Haitian passengers will have fewer options traveling to the nation’s capital beginning Dec. 19.

American Airlines gate at Toussaint Louverture International Airport in Port-au-Prince.

By Carlotta Mohammed

After providing over 40 years of service to Haitian passengers, American Airlines (AA) is reducing its direct flights to Haiti’s capital.

Beginning Dec. 19, passengers will no longer be able to travel on American Airlines from New York City’s John F. Kennedy International Airport or Fort Lauderdale – Hollywood International Airport to Toussaint Louverture International Airport in Port-au-Prince, according to Laura Masvidal, of Global Communications of Latin America and the Caribbean.

Passengers from JFK Airport will have to take a connecting flight from Miami in order to travel to Haiti.

In August, the U.S.-based carrier announced its decision to cut the number of American Airlines flights to Haiti each day from six to three — including one daily flight from Miami to Cap-Haitien, Haiti’s second largest city, according to Masvidal.

“The scheduled change was slated to go into effect Nov. 3, but has been extended until Dec. 19,” said Masvidal.

Dec. 18 will be the last day of service for passengers from JFK Airport and Fort Lauderdale, according to Masvidal.

“This reduction of service is part of the re-alignment of our network as we consider network priorities,” said Masvidal. “We remain committed to Haiti, but our network is best suited to offer service through Miami, our gateway to the Caribbean.”  

Additionally, AA dropped two destinations from its international route map — Glasgow, Scotland, and Puebla, Mexico — while adding three new ones, all in Europe: Bologna, Italy, and Dubrovnik, Croatia.

“It was a painful but necessary decision, given the economic circumstances, particularly in an environment where the cost of fuel is high,” American said in a letter to Renet Previlon, director of Customs at Toussaint Louverture International Airport.

Prior to its announcement, AA had canceled several weekend flights to Haiti in July amid protests over the rise of fuel prices in the country, according to the Associated Press. After widespread violence erupted in two of the country’s major cities, the Haitian government suspended the fuel price hike.

Although American Airlines has cut its service, Haitian passengers still have the option of taking direct flights on JetBlue to Port-au-Prince out of JFK and Fort Lauderdale.

Delta Airlines announced in August it will also begin offering direct flights from JFK on Saturdays, starting Dec. 22.

Duch Travel Agency in Cambria Heights, NY

David Duchatellier, owner of Duch Travel Agency in Cambria Heights, believes the increased cost of fuel is not the problem for AA.  

“It’s not a fuel thing because the cost of fuel of everywhere,” said Duchatellier. “Wherever the plane goes, the plane uses fuel whether it goes to Haiti, California, or to Texas, they still use fuel.”

Duchatellier added, “They’re probably not making enough money in that market anymore because of other airlines that are in the market. I think that’s what it is,” said Duchatellier. “It’s something that has started happening ever since JetBlue got into the Caribbean market…American Airlines has been moving away from direct flights.”

Haitians living in New York City travel to Haiti but not as much as they used to in the 1990s, according to Duchatellier.

“It’s mostly missionary people and foreigners who have businesses in Haiti that are traveling now,” said Duchatellier. “The planes used to be 80 to 90 percent Haitians, now it’s 50 percent. They’re probably not traveling given the circumstances in Haiti.”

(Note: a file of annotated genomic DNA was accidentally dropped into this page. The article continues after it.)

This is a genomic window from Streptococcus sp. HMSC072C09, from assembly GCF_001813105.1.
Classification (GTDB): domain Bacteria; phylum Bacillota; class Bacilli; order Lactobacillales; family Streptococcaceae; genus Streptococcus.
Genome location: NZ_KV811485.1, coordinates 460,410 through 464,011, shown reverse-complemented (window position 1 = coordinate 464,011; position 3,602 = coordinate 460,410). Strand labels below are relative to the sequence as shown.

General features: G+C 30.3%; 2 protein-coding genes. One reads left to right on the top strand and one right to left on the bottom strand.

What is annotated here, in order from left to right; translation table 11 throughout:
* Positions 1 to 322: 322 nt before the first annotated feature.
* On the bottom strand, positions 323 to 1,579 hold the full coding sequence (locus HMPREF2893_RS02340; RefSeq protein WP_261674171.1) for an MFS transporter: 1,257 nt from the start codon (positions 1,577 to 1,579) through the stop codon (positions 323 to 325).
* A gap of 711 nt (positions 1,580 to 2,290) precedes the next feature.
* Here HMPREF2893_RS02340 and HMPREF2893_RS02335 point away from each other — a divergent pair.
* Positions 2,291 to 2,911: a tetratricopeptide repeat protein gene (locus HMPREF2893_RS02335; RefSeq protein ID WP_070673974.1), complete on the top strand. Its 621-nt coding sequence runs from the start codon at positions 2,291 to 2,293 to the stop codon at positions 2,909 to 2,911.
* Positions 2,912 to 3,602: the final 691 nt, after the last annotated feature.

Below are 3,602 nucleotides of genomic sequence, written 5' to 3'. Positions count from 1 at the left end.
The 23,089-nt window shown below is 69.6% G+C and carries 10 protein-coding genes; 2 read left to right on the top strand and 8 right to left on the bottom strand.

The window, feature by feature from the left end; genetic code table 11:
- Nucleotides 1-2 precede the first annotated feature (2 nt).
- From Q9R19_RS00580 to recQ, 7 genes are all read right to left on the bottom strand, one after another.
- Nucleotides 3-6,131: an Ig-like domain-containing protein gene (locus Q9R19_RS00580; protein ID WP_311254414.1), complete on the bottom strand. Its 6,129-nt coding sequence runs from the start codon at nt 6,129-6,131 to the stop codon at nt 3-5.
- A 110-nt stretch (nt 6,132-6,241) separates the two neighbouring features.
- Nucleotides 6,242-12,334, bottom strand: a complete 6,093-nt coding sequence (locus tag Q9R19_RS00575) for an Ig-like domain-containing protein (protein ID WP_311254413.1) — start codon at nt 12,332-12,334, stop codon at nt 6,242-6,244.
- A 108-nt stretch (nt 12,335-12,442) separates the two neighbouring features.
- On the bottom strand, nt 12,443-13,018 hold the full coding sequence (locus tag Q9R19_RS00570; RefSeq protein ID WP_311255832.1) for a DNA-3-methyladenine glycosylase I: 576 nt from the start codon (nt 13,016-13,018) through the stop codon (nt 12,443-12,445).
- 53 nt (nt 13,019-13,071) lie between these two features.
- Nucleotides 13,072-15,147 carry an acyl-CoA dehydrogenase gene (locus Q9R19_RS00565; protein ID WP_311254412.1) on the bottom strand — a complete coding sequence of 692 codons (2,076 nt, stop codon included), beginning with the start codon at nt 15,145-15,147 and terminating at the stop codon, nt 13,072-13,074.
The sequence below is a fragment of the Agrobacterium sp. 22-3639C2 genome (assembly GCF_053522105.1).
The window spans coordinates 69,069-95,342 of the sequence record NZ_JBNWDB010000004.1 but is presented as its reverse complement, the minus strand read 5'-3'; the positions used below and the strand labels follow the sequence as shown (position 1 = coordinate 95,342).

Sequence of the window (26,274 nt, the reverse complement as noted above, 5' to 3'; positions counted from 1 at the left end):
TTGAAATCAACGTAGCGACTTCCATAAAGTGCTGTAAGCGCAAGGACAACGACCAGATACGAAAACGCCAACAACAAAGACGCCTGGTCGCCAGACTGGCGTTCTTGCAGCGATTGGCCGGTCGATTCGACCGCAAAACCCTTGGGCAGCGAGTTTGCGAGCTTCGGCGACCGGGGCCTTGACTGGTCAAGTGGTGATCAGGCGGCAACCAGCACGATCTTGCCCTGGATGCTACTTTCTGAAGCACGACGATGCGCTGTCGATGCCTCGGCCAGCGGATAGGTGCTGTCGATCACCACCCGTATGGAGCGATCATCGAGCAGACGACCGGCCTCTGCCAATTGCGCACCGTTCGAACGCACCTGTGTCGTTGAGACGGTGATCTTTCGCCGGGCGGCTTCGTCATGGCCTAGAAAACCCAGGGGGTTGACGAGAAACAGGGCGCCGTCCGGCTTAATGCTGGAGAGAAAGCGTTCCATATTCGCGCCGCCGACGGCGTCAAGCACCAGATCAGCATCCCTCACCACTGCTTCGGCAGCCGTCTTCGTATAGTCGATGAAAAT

Most Haitian immigrants in the United States arrived before the 2010 earthquake and have formed well-established communities in the New York/Newark metropolitan area, according to the Migration Policy Institute.

From 1990 to 2015, the Haitian immigrant population tripled in size with 165,000 Haitian migrants living in New York City and Newark, according to the Migration Policy Institute.

In 2015, the number of arrivals for Haiti was 516,000. Though Haiti’s number of arrivals fluctuated substantially in recent years, it increased through 1996 to 2015 ending at 516,000, according to Knoema, a data analysis website.

Pascale L., of East Flatbush, who works as a part-time travel agent for Apel, said AA’s service cuts would cause a disruption for Haitian passengers extending their flight time from three hours to seven hours.

“We do not like taking connecting flights, and on the return, this is a really big inconvenience because you do have to clear customs before you reach New York…So when you reach Miami, you have to pull your bags out and check back in,” said Pascale.

With the holiday season just around the corner, there has been a high increase of flights booked with JetBlue to Haiti, said Pascale.

In the past, Haitian passengers have complained about AA’s lack of service and treatment, according to Pascale.

“We do complain a lot sometimes that the service is mediocre…you know the service is disrespectful,” said Pascale. “Clientele say when the flight is delayed they don’t get an apology. They don’t provide hotels and leave them hanging at the airport not telling them what’s going on.”

Pascale added, “Whether the service was good or bad, AA has been the longest flight to Haiti. It was a question of choice or options. We didn’t have other direct flights back then. Delta was in but then pulled out, and now they’re back in again.”

According to Pascale, adaptation will have to play a role in AA’s decision to tweak its international route.

“We do complain a lot when we don’t get things our way and have been faced with no choices, so we’ll have to work with what we have,” said Pascale. “We don’t really know what’s going to happen after December.”

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